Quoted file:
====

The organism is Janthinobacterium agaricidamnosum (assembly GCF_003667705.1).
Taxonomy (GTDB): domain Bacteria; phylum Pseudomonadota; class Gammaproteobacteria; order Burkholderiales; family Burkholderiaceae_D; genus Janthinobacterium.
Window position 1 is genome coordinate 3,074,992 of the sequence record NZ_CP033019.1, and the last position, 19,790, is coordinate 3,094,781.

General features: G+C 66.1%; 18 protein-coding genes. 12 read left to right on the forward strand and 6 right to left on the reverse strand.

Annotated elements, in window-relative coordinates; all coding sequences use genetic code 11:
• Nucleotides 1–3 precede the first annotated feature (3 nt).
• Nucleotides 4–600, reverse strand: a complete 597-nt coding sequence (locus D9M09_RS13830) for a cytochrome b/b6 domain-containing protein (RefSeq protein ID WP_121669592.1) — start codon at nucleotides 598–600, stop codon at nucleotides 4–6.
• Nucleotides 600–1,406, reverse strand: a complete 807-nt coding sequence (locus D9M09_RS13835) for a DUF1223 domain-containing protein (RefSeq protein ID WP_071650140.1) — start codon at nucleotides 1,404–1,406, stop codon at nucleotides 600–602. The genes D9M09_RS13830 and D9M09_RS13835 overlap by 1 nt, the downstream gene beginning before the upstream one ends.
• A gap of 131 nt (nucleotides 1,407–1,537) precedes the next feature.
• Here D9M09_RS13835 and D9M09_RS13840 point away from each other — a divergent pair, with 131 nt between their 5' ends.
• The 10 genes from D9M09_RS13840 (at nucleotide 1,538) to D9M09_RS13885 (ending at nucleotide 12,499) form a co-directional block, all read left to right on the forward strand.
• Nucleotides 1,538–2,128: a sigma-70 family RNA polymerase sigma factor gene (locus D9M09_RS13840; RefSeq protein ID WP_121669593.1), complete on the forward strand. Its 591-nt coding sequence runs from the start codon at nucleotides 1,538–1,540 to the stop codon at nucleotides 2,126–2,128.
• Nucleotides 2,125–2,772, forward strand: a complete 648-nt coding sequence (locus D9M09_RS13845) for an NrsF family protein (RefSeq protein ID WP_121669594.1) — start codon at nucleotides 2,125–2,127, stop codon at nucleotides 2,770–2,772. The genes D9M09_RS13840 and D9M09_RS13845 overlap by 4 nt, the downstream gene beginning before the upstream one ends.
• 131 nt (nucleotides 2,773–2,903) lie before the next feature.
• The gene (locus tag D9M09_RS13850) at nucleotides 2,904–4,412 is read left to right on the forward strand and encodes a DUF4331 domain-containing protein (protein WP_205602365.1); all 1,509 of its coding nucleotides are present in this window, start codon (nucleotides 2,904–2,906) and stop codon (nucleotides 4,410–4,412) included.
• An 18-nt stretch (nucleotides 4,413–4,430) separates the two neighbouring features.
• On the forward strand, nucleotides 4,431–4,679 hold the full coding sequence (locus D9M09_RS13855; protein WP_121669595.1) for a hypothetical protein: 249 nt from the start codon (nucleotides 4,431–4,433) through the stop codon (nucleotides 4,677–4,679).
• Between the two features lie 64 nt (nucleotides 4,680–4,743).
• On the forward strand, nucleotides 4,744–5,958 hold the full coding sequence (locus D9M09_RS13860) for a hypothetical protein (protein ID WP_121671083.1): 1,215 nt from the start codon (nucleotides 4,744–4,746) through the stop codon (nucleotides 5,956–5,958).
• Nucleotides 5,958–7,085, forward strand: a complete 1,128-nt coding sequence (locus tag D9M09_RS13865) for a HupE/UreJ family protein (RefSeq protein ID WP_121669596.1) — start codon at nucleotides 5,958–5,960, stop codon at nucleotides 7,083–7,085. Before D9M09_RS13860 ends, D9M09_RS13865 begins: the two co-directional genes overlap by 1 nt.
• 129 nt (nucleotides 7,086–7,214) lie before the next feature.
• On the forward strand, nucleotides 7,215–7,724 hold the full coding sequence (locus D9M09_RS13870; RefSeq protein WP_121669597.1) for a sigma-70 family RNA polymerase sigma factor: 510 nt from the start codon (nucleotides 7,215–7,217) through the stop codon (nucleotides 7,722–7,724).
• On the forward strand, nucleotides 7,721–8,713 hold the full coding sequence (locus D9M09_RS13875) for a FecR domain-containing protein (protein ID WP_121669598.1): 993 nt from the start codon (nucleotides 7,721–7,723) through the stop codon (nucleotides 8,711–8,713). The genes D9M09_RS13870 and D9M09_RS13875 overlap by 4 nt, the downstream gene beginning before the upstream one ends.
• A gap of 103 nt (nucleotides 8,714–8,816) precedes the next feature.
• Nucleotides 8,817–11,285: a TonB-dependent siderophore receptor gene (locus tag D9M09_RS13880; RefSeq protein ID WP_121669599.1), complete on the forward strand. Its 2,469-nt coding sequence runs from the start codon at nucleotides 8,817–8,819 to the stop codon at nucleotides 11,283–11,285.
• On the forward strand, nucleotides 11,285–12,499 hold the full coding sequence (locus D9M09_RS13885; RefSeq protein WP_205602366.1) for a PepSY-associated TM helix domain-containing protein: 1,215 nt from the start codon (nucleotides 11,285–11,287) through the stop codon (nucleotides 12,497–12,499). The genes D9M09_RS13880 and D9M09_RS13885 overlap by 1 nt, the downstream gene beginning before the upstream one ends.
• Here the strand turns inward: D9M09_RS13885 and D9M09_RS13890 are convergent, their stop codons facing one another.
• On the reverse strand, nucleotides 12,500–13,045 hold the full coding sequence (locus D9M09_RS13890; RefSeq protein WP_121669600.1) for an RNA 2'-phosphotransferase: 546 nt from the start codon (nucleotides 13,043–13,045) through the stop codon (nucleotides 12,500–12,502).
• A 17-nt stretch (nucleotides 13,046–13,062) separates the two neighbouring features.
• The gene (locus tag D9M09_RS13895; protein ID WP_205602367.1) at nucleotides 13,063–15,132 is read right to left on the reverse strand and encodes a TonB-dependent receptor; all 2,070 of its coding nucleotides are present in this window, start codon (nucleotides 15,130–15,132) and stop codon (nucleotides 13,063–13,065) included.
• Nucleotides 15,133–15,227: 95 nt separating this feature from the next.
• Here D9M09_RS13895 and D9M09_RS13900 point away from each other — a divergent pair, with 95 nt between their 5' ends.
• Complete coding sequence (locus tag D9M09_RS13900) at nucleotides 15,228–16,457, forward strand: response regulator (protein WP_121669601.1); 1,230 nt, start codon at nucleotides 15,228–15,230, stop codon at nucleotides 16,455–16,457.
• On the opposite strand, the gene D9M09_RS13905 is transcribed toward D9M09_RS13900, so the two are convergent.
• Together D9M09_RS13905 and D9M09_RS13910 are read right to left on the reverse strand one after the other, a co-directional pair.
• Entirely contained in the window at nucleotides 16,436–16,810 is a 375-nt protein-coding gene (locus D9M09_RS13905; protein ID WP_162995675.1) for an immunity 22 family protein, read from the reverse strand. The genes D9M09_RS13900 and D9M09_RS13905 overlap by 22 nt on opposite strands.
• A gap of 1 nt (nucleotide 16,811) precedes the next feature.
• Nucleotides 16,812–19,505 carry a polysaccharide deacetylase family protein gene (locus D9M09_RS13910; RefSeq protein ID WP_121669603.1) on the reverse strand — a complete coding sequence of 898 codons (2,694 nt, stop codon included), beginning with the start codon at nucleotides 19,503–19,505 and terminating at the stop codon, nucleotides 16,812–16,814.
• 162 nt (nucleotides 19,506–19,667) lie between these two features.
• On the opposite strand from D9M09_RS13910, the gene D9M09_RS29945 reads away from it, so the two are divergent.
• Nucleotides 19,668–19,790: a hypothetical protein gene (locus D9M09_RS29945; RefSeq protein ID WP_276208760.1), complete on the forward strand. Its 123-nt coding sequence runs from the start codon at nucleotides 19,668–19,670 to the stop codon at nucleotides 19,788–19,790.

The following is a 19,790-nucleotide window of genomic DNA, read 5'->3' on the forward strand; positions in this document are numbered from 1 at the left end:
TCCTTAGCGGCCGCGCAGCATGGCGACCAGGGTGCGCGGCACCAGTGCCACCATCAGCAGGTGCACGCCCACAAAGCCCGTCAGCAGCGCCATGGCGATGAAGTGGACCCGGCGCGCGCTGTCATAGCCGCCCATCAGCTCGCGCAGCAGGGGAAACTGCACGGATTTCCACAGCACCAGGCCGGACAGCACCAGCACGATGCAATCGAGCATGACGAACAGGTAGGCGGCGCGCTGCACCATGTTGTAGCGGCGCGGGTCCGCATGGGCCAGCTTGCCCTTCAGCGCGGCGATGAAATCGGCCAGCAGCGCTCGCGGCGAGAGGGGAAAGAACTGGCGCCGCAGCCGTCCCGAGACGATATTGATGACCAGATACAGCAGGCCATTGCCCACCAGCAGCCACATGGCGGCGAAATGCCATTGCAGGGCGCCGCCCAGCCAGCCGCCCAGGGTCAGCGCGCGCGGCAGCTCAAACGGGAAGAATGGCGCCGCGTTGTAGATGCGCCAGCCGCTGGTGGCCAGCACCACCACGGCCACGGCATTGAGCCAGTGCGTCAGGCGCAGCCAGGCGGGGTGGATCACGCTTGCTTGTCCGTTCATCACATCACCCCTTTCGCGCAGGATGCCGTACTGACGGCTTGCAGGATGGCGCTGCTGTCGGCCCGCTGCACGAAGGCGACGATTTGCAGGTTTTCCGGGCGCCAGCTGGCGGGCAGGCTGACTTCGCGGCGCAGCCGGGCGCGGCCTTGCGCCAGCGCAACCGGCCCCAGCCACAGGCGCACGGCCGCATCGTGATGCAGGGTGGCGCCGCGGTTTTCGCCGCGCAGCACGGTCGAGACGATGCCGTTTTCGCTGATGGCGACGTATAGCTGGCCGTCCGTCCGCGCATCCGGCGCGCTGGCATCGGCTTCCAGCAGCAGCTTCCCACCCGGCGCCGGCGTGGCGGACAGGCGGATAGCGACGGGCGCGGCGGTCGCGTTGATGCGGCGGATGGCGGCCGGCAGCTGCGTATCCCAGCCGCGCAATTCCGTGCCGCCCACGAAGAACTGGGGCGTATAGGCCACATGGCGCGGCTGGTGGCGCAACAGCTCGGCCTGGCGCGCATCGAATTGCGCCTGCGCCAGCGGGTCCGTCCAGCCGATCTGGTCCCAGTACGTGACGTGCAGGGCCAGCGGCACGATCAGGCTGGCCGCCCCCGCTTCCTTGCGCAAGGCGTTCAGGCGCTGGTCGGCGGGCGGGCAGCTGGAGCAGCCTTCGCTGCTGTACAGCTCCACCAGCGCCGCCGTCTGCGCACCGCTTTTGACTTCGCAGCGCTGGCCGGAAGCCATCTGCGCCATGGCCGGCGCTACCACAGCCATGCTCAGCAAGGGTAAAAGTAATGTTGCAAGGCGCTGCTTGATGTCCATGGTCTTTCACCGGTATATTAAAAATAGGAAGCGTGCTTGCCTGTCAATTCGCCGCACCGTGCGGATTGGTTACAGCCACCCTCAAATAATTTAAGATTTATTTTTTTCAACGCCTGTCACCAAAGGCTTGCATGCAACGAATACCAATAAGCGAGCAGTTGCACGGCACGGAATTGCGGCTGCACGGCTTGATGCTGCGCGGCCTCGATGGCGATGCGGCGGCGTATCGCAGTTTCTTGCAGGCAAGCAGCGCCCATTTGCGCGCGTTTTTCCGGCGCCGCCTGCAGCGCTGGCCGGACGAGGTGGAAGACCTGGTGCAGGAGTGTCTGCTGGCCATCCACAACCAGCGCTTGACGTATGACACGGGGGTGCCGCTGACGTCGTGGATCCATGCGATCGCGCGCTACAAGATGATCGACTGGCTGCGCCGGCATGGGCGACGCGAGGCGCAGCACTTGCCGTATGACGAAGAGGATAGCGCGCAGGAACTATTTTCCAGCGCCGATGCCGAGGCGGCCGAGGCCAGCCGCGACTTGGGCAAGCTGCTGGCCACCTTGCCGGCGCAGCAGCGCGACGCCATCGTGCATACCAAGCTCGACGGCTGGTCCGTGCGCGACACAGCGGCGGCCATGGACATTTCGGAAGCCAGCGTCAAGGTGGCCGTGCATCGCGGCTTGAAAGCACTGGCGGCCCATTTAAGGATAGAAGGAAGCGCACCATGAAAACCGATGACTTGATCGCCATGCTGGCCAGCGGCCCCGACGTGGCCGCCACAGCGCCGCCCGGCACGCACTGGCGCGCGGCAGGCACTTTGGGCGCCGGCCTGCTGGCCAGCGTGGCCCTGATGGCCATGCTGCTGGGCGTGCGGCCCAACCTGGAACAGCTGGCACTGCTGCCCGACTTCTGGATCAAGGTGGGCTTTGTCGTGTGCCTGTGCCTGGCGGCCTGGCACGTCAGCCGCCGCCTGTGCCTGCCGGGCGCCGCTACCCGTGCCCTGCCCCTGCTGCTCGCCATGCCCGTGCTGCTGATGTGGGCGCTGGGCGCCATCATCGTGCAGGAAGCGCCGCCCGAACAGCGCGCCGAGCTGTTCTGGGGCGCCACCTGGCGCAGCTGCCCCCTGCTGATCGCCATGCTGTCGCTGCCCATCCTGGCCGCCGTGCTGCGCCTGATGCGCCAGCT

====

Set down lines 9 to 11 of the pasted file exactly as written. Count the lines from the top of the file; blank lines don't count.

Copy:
• A gap of 131 nt (nucleotides 1,407–1,537) precedes the next feature.
• Here D9M09_RS13835 and D9M09_RS13840 point away from each other — a divergent pair, with 131 nt between their 5' ends.
• The 10 genes from D9M09_RS13840 (at nucleotide 1,538) to D9M09_RS13885 (ending at nucleotide 12,499) form a co-directional block, all read left to right on the forward strand.